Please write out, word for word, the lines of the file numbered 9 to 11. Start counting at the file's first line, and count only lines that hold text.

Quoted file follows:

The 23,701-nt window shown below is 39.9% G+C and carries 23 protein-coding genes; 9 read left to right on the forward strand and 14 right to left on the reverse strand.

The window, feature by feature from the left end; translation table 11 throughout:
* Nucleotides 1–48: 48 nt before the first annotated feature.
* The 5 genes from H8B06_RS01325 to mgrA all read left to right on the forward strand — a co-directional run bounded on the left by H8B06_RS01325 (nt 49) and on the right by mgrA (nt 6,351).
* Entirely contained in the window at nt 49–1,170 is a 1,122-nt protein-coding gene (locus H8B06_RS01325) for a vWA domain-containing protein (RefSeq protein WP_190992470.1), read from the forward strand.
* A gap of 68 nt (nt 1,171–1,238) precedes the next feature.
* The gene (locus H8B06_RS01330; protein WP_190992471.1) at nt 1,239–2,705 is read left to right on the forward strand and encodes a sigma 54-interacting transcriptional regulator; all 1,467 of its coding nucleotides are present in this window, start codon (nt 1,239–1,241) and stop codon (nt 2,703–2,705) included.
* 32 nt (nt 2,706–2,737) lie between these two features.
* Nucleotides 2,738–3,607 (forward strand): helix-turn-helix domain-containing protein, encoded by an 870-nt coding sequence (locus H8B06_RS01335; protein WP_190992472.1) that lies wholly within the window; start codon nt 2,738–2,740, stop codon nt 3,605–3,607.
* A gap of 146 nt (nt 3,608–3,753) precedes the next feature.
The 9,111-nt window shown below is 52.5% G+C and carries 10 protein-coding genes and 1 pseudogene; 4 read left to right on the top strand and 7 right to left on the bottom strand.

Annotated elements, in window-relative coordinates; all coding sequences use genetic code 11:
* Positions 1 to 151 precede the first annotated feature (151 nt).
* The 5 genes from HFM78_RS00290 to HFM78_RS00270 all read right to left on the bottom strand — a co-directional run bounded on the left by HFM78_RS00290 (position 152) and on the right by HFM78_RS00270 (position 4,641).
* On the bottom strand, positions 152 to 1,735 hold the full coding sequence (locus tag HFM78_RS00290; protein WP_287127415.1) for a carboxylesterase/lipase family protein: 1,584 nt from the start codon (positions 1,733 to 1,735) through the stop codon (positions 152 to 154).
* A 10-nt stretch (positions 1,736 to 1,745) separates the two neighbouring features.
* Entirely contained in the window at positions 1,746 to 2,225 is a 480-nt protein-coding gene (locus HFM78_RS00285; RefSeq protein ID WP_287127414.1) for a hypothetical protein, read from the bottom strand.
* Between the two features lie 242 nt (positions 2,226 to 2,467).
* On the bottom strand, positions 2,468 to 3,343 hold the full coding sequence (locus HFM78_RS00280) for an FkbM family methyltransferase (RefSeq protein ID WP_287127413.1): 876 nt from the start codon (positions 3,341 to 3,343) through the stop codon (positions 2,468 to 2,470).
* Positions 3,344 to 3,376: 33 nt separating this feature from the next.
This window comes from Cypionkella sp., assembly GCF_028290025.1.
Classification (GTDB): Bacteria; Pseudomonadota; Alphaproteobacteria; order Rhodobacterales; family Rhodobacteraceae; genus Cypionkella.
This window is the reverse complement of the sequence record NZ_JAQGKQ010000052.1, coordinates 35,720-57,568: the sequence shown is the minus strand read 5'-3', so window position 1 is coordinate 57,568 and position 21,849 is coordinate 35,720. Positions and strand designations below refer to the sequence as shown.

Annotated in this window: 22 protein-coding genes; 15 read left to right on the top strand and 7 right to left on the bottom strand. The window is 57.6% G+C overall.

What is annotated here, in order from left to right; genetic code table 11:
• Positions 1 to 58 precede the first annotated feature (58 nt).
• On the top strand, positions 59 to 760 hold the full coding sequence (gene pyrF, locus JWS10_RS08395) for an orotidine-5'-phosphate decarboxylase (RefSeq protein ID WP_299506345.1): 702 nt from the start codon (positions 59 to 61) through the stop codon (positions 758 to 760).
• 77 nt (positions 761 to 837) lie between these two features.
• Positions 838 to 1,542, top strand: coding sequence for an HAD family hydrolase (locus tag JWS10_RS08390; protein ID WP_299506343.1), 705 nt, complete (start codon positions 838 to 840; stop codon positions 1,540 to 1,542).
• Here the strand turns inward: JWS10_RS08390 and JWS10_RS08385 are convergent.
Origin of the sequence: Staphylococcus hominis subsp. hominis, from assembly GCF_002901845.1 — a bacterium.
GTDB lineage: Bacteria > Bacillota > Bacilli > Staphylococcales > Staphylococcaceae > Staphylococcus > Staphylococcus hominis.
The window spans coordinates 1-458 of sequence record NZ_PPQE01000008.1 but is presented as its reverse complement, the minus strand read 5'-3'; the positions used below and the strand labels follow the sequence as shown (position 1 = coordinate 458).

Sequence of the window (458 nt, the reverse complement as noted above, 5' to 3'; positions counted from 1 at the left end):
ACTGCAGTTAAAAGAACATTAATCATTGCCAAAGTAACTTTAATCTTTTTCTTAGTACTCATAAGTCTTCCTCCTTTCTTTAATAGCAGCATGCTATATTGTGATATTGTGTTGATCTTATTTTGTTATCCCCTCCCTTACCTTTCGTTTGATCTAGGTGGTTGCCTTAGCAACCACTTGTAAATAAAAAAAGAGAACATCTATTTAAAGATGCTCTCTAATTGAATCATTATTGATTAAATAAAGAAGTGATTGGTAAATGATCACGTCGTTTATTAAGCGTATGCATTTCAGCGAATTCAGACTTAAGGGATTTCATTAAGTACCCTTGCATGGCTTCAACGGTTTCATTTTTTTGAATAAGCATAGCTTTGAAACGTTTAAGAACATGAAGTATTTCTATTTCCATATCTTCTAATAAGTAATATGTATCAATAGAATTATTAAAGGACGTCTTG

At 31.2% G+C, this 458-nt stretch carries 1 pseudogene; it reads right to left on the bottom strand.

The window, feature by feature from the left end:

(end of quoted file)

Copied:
* Nucleotides 2,738–3,607 (forward strand): helix-turn-helix domain-containing protein, encoded by an 870-nt coding sequence (locus H8B06_RS01335; protein WP_190992472.1) that lies wholly within the window; start codon nt 2,738–2,740, stop codon nt 3,605–3,607.
* A gap of 146 nt (nt 3,608–3,753) precedes the next feature.
The 9,111-nt window shown below is 52.5% G+C and carries 10 protein-coding genes and 1 pseudogene; 4 read left to right on the top strand and 7 right to left on the bottom strand.